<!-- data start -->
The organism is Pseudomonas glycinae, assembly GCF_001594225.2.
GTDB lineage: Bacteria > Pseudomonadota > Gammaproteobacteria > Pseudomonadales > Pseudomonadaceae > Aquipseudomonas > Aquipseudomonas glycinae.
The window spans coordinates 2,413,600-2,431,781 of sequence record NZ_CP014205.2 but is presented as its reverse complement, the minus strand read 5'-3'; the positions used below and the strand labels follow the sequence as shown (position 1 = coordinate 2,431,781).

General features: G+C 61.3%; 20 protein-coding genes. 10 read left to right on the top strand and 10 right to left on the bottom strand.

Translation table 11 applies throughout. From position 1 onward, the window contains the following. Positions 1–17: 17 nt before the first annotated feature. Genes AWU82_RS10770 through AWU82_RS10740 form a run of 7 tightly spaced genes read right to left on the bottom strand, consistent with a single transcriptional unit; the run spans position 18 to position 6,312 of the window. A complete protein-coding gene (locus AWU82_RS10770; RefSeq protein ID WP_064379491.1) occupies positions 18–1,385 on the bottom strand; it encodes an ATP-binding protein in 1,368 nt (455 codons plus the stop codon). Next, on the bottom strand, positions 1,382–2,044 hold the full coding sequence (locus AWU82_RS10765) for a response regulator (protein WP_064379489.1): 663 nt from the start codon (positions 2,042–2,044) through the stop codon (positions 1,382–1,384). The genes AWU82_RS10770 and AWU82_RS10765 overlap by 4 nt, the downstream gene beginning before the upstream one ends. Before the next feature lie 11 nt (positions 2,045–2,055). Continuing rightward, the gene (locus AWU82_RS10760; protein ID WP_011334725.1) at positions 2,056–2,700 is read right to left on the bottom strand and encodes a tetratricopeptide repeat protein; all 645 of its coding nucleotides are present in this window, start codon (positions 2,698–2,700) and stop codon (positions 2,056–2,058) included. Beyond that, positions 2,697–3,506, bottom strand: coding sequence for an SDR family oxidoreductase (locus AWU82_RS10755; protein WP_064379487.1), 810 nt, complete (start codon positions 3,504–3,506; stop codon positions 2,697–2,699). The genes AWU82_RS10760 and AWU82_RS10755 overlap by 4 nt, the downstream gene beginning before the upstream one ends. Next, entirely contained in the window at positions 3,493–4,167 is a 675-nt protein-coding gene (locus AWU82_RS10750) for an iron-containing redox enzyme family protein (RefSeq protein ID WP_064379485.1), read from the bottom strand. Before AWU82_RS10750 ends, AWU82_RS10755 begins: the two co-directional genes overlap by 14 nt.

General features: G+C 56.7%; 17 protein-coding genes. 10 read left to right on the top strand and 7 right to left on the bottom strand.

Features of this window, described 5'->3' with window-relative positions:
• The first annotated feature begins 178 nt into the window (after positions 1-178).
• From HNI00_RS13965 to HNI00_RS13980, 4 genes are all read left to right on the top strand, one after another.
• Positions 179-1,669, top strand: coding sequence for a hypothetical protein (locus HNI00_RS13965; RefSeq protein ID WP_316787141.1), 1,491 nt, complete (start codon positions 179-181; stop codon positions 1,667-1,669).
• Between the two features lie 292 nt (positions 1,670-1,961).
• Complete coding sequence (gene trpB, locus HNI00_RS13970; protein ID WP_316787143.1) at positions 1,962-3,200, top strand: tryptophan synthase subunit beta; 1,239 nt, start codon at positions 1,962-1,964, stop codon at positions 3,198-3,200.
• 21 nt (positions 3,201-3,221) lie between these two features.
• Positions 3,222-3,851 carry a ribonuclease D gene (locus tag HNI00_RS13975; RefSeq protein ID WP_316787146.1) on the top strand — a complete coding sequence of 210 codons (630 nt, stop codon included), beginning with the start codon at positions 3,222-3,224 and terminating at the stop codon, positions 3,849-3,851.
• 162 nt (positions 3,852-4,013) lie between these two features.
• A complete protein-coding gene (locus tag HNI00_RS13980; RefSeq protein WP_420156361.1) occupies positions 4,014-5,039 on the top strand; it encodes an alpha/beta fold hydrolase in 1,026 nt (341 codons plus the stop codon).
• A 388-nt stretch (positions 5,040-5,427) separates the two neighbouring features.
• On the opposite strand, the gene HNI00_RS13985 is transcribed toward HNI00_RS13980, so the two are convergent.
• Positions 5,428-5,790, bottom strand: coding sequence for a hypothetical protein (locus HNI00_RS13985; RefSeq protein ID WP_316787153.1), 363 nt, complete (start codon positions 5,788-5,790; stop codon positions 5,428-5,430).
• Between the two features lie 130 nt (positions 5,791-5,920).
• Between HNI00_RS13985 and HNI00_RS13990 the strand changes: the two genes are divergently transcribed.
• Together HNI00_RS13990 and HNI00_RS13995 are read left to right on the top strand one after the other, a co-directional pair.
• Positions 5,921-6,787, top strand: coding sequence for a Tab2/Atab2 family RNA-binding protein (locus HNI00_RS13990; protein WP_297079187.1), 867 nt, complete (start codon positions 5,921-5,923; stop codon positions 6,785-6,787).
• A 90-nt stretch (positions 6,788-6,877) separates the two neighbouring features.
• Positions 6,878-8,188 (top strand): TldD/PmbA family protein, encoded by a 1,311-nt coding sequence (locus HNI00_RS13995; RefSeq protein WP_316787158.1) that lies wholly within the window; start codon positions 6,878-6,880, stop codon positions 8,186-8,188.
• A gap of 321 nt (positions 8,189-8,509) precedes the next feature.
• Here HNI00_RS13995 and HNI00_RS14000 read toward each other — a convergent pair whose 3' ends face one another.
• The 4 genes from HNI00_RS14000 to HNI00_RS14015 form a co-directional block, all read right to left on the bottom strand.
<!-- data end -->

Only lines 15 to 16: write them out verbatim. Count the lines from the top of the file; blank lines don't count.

• 162 nt (positions 3,852-4,013) lie between these two features.
• A complete protein-coding gene (locus tag HNI00_RS13980; RefSeq protein WP_420156361.1) occupies positions 4,014-5,039 on the top strand; it encodes an alpha/beta fold hydrolase in 1,026 nt (341 codons plus the stop codon).